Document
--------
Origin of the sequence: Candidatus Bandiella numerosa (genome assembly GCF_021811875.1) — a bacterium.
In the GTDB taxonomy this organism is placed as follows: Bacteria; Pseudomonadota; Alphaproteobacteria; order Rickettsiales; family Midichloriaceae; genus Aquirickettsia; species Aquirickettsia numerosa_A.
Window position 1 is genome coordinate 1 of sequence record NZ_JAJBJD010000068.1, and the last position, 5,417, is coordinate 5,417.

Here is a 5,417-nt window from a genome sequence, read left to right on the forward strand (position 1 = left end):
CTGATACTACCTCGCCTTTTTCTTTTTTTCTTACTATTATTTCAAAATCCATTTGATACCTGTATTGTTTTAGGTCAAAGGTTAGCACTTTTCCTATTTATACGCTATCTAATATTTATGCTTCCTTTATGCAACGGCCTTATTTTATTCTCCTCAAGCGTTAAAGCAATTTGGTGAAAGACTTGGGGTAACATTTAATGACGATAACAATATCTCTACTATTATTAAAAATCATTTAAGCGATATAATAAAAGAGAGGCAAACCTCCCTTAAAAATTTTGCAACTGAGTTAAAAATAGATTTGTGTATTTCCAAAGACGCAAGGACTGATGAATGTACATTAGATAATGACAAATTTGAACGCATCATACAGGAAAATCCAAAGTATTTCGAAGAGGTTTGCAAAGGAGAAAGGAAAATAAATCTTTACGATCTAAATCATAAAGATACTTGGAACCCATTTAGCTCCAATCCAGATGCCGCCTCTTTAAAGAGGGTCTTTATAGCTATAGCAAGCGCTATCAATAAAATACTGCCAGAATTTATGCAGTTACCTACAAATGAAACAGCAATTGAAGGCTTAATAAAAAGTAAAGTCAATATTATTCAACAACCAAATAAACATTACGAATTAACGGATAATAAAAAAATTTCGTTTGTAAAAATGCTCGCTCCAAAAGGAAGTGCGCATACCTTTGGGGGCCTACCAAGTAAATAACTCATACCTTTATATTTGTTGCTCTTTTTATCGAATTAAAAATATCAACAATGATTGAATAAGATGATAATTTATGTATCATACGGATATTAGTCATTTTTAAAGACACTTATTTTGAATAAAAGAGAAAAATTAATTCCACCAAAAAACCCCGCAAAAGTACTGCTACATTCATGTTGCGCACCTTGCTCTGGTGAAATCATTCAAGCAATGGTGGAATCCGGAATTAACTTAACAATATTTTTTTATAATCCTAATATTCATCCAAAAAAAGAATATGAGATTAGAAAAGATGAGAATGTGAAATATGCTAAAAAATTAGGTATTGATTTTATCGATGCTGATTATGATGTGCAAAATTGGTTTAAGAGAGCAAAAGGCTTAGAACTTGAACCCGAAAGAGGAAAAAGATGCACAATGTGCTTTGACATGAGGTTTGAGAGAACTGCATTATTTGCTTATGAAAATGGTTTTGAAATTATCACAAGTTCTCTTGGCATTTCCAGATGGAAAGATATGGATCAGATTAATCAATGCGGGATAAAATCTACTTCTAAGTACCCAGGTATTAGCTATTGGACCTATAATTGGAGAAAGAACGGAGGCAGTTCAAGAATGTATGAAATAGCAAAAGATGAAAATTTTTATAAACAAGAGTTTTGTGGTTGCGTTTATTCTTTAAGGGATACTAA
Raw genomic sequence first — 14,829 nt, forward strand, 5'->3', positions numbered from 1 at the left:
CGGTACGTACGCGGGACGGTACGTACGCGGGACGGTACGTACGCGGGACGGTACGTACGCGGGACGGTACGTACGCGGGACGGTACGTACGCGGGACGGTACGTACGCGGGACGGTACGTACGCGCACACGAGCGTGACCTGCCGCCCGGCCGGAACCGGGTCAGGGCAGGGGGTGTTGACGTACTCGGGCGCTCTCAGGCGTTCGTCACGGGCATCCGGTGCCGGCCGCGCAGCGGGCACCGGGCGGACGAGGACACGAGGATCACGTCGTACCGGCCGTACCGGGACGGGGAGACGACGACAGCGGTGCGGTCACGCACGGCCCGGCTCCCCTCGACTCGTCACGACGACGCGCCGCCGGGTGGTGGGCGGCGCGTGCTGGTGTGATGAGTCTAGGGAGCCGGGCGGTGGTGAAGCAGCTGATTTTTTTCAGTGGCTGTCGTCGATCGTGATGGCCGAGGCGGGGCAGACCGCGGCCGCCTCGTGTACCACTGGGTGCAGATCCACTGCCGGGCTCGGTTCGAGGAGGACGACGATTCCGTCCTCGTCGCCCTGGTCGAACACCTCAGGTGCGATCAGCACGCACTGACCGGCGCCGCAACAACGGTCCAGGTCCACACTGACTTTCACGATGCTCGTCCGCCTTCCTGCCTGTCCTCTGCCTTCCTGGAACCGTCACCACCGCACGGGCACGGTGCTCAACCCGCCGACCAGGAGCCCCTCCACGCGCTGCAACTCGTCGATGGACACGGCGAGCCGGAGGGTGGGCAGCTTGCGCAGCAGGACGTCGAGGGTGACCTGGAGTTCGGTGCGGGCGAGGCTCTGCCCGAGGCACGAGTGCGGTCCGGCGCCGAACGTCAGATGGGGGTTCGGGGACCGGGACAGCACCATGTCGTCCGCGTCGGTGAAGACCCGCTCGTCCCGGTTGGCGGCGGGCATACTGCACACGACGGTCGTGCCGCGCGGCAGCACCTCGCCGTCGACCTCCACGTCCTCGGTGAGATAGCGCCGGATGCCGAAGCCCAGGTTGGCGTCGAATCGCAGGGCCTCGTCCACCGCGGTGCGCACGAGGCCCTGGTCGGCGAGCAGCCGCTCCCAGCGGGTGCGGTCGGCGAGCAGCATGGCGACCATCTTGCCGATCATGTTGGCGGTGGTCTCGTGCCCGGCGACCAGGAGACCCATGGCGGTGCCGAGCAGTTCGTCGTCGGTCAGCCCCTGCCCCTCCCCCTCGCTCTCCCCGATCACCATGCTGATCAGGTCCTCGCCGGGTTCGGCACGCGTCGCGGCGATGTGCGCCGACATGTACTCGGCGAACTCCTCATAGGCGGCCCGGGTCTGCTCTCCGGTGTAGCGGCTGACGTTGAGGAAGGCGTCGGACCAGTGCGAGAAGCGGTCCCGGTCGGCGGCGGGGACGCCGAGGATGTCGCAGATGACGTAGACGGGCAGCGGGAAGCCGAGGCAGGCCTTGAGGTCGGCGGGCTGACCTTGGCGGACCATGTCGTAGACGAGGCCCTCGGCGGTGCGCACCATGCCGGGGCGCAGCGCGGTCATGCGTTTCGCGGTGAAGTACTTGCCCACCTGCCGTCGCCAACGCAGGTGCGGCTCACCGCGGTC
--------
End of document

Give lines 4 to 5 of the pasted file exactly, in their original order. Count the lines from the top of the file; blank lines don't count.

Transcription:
Here is a 5,417-nt window from a genome sequence, read left to right on the forward strand (position 1 = left end):
CTGATACTACCTCGCCTTTTTCTTTTTTTCTTACTATTATTTCAAAATCCATTTGATACCTGTATTGTTTTAGGTCAAAGGTTAGCACTTTTCCTATTTATACGCTATCTAATATTTATGCTTCCTTTATGCAACGGCCTTATTTTATTCTCCTCAAGCGTTAAAGCAATTTGGTGAAAGACTTGGGGTAACATTTAATGACGATAACAATATCTCTACTATTATTAAAAATCATTTAAGCGATATAATAAAAGAGAGGCAAACCTCCCTTAAAAATTTTGCAACTGAGTTAAAAATAGATTTGTGTATTTCCAAAGACGCAAGGACTGATGAATGTACATTAGATAATGACAAATTTGAACGCATCATACAGGAAAATCCAAAGTATTTCGAAGAGGTTTGCAAAGGAGAAAGGAAAATAAATCTTTACGATCTAAATCATAAAGATACTTGGAACCCATTTAGCTCCAATCCAGATGCCGCCTCTTTAAAGAGGGTCTTTATAGCTATAGCAAGCGCTATCAATAAAATACTGCCAGAATTTATGCAGTTACCTACAAATGAAACAGCAATTGAAGGCTTAATAAAAAGTAAAGTCAATATTATTCAACAACCAAATAAACATTACGAATTAACGGATAATAAAAAAATTTCGTTTGTAAAAATGCTCGCTCCAAAAGGAAGTGCGCATACCTTTGGGGGCCTACCAAGTAAATAACTCATACCTTTATATTTGTTGCTCTTTTTATCGAATTAAAAATATCAACAATGATTGAATAAGATGATAATTTATGTATCATACGGATATTAGTCATTTTTAAAGACACTTATTTTGAATAAAAGAGAAAAATTAATTCCACCAAAAAACCCCGCAAAAGTACTGCTACATTCATGTTGCGCACCTTGCTCTGGTGAAATCATTCAAGCAATGGTGGAATCCGGAATTAACTTAACAATATTTTTTTATAATCCTAATATTCATCCAAAAAAAGAATATGAGATTAGAAAAGATGAGAATGTGAAATATGCTAAAAAATTAGGTATTGATTTTATCGATGCTGATTATGATGTGCAAAATTGGTTTAAGAGAGCAAAAGGCTTAGAACTTGAACCCGAAAGAGGAAAAAGATGCACAATGTGCTTTGACATGAGGTTTGAGAGAACTGCATTATTTGCTTATGAAAATGGTTTTGAAATTATCACAAGTTCTCTTGGCATTTCCAGATGGAAAGATATGGATCAGATTAATCAATGCGGGATAAAATCTACTTCTAAGTACCCAGGTATTAGCTATTGGACCTATAATTGGAGAAAGAACGGAGGCAGTTCAAGAATGTATGAAATAGCAAAAGATGAAAATTTTTATAAACAAGAGTTTTGTGGTTGCGTTTATTCTTTAAGGGATACTAA